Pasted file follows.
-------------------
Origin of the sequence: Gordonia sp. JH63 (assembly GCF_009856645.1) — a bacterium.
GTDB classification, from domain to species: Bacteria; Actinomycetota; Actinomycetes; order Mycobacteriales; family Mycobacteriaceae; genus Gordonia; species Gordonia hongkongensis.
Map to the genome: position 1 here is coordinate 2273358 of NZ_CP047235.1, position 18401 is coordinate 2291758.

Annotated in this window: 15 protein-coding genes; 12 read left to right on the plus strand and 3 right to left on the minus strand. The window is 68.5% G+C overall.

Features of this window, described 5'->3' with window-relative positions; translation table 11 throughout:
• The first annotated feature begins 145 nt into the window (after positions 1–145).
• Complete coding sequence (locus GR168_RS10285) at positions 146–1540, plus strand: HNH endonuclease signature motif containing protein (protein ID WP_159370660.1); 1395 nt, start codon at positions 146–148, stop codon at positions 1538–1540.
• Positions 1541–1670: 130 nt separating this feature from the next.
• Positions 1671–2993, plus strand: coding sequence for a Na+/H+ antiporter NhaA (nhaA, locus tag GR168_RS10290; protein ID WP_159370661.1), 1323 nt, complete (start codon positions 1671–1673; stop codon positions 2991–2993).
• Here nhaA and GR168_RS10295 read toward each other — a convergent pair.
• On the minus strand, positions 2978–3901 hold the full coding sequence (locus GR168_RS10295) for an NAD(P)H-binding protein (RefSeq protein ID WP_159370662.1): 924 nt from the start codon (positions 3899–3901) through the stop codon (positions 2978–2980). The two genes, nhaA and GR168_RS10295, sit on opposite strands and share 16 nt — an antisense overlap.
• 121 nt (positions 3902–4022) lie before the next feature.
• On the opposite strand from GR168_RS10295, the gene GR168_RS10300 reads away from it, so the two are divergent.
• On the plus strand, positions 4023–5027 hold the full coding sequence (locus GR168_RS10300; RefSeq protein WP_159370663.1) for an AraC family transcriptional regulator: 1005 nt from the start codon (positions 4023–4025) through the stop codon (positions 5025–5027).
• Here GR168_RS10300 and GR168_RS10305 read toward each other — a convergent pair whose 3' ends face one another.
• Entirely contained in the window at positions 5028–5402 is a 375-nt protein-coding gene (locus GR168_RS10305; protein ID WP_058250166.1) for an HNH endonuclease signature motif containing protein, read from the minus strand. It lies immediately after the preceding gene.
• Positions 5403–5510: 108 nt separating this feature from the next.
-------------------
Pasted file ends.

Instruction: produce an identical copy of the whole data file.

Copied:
Origin of the sequence: Gordonia sp. JH63 (assembly GCF_009856645.1) — a bacterium.
GTDB classification, from domain to species: Bacteria; Actinomycetota; Actinomycetes; order Mycobacteriales; family Mycobacteriaceae; genus Gordonia; species Gordonia hongkongensis.
Map to the genome: position 1 here is coordinate 2273358 of NZ_CP047235.1, position 18401 is coordinate 2291758.

Annotated in this window: 15 protein-coding genes; 12 read left to right on the plus strand and 3 right to left on the minus strand. The window is 68.5% G+C overall.

Features of this window, described 5'->3' with window-relative positions; translation table 11 throughout:
• The first annotated feature begins 145 nt into the window (after positions 1–145).
• Complete coding sequence (locus GR168_RS10285) at positions 146–1540, plus strand: HNH endonuclease signature motif containing protein (protein ID WP_159370660.1); 1395 nt, start codon at positions 146–148, stop codon at positions 1538–1540.
• Positions 1541–1670: 130 nt separating this feature from the next.
• Positions 1671–2993, plus strand: coding sequence for a Na+/H+ antiporter NhaA (nhaA, locus tag GR168_RS10290; protein ID WP_159370661.1), 1323 nt, complete (start codon positions 1671–1673; stop codon positions 2991–2993).
• Here nhaA and GR168_RS10295 read toward each other — a convergent pair.
• On the minus strand, positions 2978–3901 hold the full coding sequence (locus GR168_RS10295) for an NAD(P)H-binding protein (RefSeq protein ID WP_159370662.1): 924 nt from the start codon (positions 3899–3901) through the stop codon (positions 2978–2980). The two genes, nhaA and GR168_RS10295, sit on opposite strands and share 16 nt — an antisense overlap.
• 121 nt (positions 3902–4022) lie before the next feature.
• On the opposite strand from GR168_RS10295, the gene GR168_RS10300 reads away from it, so the two are divergent.
• On the plus strand, positions 4023–5027 hold the full coding sequence (locus GR168_RS10300; RefSeq protein WP_159370663.1) for an AraC family transcriptional regulator: 1005 nt from the start codon (positions 4023–4025) through the stop codon (positions 5025–5027).
• Here GR168_RS10300 and GR168_RS10305 read toward each other — a convergent pair whose 3' ends face one another.
• Entirely contained in the window at positions 5028–5402 is a 375-nt protein-coding gene (locus GR168_RS10305; protein ID WP_058250166.1) for an HNH endonuclease signature motif containing protein, read from the minus strand. It lies immediately after the preceding gene.
• Positions 5403–5510: 108 nt separating this feature from the next.